This outline is a suggestion only; you may use another format if you choose. However, your paper should include the subject matter included in this outline. We will
talk more about each section in class.
I. Introduction. About one-half page. One or two sentences each on the general subject matter and each of the following sections of the paper.
II. Factual description of the situation that the government action is addressing. Two to three pages. If your government action is an agency rulemaking, what is
the situation that made the agency feel that some action was needed? If your government action is a permit, describe the facility that is seeking a permit. This
section should not get into the opinions of the different sides, but as much as possible stick to the facts that gave rise to the need for government action.
III. Legal backdrop. About two pages. If your government action is a rule making, what statute is it implementing? What were the previous regulations on this
subject? If your government action is legislation, what was the previous law that the legislation changes? If your government action is a permitting, what law applies?
IV. Positions and opinions of various parties, or pros and cons of the government action. About four pages. Go into both sides of the issue in a sympathetic way,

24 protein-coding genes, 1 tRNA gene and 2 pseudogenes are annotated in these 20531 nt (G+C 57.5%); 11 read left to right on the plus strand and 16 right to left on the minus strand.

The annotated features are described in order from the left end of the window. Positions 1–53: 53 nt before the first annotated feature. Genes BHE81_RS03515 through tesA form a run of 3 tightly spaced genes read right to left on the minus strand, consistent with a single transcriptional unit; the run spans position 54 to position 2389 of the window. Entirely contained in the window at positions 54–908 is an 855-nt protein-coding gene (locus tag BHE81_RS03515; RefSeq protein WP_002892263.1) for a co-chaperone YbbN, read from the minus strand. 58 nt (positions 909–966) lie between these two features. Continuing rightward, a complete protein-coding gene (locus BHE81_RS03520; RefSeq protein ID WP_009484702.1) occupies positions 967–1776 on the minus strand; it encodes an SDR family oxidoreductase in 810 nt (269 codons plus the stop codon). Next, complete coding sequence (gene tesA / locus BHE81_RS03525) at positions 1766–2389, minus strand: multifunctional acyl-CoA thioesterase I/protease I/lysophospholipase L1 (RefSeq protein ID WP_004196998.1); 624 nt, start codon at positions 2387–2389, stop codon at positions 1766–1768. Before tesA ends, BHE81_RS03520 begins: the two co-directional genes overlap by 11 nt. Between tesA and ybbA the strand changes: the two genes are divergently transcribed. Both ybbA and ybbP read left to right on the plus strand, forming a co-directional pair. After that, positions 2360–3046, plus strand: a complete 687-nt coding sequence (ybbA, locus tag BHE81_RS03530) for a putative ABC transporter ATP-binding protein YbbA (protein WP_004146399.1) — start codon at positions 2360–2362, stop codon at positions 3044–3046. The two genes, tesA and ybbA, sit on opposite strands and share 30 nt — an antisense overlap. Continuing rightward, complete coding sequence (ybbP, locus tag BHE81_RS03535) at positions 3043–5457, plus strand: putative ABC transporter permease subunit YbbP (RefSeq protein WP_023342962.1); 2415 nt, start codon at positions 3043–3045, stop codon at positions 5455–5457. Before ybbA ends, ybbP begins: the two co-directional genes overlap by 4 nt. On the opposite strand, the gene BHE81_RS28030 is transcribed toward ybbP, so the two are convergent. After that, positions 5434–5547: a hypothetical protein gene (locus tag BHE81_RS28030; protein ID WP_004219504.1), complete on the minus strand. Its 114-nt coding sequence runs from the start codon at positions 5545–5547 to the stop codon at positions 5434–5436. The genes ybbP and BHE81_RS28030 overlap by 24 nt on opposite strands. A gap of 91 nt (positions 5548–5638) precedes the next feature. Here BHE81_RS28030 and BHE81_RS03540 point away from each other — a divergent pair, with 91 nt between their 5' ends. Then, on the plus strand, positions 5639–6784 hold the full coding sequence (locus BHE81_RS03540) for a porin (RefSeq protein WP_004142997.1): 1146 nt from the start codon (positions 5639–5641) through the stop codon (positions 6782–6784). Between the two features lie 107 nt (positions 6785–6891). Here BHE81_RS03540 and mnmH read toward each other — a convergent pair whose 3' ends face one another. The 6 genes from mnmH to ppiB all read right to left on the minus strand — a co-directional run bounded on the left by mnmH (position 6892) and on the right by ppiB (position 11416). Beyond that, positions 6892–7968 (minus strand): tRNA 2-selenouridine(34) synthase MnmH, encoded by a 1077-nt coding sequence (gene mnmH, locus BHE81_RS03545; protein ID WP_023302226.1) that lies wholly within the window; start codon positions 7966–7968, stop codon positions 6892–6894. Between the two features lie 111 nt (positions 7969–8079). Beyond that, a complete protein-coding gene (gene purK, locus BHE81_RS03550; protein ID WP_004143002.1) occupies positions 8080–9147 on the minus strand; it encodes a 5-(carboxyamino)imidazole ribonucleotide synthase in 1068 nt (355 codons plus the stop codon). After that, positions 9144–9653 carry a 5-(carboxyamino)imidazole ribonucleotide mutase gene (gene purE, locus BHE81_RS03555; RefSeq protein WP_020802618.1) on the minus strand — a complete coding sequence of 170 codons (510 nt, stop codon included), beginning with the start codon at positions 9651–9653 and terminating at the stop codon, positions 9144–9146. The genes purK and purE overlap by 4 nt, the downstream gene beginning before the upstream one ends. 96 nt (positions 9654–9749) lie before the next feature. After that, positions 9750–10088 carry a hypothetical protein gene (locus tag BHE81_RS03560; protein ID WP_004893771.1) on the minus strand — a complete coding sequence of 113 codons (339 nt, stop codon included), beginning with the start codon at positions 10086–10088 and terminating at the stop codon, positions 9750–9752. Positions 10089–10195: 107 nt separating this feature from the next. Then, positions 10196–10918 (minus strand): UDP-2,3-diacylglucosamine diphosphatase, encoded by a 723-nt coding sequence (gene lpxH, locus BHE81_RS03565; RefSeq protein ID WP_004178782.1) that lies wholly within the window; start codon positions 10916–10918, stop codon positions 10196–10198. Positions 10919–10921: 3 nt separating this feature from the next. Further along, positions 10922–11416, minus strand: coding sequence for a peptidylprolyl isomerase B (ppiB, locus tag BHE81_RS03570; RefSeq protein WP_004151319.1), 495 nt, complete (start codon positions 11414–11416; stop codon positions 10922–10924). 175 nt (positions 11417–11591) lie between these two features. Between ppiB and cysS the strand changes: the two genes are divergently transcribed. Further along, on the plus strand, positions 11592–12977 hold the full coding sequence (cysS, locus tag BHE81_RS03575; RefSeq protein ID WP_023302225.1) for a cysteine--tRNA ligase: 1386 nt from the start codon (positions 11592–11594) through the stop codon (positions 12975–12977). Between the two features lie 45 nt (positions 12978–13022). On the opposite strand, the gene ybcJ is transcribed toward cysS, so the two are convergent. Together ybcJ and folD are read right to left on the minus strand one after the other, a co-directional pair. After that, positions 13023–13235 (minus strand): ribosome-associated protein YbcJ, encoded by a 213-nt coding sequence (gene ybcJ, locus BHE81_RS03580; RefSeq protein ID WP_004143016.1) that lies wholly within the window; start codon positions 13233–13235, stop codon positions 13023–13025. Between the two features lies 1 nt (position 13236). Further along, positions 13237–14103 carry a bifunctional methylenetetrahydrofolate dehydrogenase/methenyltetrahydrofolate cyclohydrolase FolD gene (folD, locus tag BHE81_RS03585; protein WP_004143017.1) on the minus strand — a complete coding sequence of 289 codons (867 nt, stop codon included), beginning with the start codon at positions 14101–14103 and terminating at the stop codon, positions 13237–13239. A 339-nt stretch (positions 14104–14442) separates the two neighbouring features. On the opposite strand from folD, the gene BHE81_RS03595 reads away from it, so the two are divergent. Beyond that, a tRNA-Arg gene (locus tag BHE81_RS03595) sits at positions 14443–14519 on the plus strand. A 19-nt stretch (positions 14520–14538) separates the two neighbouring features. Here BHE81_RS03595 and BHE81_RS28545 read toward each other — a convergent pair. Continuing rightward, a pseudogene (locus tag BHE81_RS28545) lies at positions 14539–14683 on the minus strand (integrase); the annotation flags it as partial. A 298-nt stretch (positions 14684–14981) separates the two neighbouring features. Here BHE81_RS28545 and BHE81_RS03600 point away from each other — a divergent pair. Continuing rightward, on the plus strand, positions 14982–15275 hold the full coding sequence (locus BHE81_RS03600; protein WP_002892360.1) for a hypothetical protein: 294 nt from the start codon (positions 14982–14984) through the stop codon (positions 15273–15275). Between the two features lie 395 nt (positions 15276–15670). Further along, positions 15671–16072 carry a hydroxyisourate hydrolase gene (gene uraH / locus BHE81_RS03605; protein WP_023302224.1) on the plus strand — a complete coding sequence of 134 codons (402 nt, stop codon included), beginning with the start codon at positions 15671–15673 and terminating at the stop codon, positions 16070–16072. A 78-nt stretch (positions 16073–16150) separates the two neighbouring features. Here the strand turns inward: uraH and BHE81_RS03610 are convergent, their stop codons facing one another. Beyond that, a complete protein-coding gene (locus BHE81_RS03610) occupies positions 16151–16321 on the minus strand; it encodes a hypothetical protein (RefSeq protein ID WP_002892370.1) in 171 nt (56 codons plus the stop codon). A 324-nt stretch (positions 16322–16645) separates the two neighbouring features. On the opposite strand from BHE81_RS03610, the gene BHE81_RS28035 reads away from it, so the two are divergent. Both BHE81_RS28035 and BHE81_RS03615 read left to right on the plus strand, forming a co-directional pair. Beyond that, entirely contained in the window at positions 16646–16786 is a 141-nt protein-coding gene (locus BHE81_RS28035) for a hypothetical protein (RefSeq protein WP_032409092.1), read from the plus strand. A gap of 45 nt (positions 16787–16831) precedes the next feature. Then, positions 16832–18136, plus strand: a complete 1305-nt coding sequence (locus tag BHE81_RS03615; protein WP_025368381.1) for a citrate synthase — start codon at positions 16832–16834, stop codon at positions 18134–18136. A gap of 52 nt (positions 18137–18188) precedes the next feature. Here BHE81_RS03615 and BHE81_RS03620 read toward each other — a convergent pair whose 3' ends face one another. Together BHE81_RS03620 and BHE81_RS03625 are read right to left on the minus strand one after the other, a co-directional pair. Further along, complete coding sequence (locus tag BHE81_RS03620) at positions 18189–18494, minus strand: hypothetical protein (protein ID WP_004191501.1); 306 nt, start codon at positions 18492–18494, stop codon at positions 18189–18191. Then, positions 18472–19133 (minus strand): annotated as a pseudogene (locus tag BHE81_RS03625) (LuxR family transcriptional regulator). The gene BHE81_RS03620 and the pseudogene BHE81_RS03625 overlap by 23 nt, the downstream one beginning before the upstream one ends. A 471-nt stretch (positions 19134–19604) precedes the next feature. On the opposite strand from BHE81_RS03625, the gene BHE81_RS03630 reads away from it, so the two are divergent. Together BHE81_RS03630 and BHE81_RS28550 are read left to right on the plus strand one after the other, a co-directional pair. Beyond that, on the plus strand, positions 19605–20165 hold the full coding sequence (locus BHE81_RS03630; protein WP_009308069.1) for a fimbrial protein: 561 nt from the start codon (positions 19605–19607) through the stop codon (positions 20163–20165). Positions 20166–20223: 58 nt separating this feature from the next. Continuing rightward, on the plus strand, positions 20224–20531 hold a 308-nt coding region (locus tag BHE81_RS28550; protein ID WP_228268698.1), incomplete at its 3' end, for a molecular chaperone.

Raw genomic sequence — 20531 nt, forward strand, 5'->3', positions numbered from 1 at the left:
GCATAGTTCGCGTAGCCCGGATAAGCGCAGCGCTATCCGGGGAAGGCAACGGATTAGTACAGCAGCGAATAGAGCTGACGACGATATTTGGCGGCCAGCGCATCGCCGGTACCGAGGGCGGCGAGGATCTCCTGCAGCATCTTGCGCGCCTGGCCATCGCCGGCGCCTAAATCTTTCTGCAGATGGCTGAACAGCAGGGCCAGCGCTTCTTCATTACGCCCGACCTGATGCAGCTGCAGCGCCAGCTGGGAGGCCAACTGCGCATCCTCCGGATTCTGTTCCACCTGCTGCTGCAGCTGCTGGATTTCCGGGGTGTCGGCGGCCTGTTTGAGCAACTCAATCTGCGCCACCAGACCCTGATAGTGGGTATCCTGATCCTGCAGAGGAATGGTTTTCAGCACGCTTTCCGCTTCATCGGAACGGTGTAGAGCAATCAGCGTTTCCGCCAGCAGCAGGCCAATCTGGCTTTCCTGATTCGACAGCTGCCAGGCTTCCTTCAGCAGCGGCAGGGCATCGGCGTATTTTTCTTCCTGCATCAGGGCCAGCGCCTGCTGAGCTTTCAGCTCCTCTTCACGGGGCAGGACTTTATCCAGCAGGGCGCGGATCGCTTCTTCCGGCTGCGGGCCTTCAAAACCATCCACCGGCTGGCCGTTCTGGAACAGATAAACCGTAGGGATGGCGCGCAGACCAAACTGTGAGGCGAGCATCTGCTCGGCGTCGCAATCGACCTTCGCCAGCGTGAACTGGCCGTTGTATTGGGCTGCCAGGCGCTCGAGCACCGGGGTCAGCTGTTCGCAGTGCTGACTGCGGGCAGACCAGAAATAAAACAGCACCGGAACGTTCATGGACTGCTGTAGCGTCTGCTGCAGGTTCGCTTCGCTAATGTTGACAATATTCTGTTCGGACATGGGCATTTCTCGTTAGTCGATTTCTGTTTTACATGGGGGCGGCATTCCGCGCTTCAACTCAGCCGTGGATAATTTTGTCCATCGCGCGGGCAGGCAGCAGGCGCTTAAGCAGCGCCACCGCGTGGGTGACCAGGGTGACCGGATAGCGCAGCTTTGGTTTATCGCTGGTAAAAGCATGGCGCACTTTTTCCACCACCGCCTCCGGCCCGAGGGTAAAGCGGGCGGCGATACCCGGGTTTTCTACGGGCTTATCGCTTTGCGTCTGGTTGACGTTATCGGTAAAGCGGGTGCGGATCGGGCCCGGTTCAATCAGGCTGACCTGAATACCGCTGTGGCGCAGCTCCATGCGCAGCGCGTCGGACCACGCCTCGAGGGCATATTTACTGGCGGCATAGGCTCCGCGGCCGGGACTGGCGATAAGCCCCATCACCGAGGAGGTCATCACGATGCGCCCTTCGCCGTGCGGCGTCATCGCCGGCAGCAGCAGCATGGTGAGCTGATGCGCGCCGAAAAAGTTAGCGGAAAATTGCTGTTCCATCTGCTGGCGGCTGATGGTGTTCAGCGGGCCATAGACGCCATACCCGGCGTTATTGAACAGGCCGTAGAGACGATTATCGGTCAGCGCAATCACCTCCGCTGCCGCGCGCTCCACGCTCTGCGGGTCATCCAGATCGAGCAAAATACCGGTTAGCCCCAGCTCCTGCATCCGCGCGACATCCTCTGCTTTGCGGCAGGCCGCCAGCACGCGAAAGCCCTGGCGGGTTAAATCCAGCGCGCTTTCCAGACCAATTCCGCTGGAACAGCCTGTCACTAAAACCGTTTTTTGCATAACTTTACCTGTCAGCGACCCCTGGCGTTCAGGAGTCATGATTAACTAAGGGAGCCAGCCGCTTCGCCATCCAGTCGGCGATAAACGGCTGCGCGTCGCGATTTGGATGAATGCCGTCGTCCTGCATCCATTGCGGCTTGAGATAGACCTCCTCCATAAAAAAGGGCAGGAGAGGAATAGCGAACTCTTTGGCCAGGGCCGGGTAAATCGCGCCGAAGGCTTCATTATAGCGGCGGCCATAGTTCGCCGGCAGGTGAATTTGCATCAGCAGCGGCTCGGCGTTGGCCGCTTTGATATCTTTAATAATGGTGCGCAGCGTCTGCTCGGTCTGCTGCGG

even if you feel strongly that one side is “right.”
V. What would be (or would have been) the best outcome, and why? Three to four pages.
VI. Conclusion – short paragraph that sums up sections IV and V.
Following the standard procedure for legal documents and journals, all references should be in footnotes, with no bibliography at the end of the paper. Please use the
format found at http://www.law.cornell.edu/citation/ The citation form for all state and U.S. regulations and statutes, as well as citations to legal articles and
online materials, can be found there. We will also go over citation form in class before your first draft is due.